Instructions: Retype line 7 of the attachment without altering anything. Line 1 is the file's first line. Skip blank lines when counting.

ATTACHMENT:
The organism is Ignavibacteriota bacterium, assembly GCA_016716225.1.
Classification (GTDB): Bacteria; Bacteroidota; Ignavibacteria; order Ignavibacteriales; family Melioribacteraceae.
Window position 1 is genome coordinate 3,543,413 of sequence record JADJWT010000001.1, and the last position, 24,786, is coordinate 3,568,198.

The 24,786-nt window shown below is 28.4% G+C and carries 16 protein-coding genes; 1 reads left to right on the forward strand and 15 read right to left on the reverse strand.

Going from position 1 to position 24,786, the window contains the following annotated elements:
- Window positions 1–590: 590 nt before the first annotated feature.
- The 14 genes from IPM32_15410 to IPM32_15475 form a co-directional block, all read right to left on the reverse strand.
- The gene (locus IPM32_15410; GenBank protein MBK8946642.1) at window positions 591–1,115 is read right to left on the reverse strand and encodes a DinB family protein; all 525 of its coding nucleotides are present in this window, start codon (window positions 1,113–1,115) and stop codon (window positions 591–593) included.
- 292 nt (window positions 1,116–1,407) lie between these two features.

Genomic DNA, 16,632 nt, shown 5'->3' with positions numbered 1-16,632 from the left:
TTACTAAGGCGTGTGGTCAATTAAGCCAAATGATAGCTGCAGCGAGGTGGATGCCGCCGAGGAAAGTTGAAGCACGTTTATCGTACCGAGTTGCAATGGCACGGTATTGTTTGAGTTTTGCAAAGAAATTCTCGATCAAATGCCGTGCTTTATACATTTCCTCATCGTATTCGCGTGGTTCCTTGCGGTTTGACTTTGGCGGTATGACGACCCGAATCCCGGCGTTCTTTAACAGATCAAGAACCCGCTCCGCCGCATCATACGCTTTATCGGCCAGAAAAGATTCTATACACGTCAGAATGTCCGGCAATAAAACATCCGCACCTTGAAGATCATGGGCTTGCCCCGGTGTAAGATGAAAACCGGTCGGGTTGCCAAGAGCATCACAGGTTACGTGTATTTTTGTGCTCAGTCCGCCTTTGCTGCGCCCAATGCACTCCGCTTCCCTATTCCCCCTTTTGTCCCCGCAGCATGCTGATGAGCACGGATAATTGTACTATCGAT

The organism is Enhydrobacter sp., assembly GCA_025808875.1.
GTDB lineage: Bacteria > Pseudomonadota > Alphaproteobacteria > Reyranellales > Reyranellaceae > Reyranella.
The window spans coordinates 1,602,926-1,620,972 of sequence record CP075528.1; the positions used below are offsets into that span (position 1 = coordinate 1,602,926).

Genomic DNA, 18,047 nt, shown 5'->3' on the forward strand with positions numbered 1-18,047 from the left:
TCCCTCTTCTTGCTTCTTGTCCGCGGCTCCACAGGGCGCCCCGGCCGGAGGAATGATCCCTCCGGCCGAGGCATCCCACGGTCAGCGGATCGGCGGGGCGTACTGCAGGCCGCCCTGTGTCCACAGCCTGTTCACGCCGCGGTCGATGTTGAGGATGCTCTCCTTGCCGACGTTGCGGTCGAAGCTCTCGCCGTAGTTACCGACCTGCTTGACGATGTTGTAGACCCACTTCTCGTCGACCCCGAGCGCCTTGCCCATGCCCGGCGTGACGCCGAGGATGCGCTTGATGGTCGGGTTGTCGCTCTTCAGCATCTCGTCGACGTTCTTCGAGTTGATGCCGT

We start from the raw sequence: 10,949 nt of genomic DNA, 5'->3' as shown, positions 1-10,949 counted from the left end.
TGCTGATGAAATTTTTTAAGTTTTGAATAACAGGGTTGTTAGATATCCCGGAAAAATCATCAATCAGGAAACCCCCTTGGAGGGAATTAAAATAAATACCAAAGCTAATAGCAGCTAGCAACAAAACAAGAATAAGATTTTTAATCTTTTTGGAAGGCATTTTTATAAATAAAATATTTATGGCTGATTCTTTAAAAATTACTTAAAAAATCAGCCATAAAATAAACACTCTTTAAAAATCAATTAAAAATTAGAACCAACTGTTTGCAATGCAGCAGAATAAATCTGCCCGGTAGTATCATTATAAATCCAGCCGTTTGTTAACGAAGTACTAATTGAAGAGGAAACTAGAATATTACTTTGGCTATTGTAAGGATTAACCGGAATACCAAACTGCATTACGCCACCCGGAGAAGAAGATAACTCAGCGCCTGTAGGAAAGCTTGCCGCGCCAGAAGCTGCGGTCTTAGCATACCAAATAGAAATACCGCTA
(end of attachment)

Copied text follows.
- The 14 genes from IPM32_15410 to IPM32_15475 form a co-directional block, all read right to left on the reverse strand.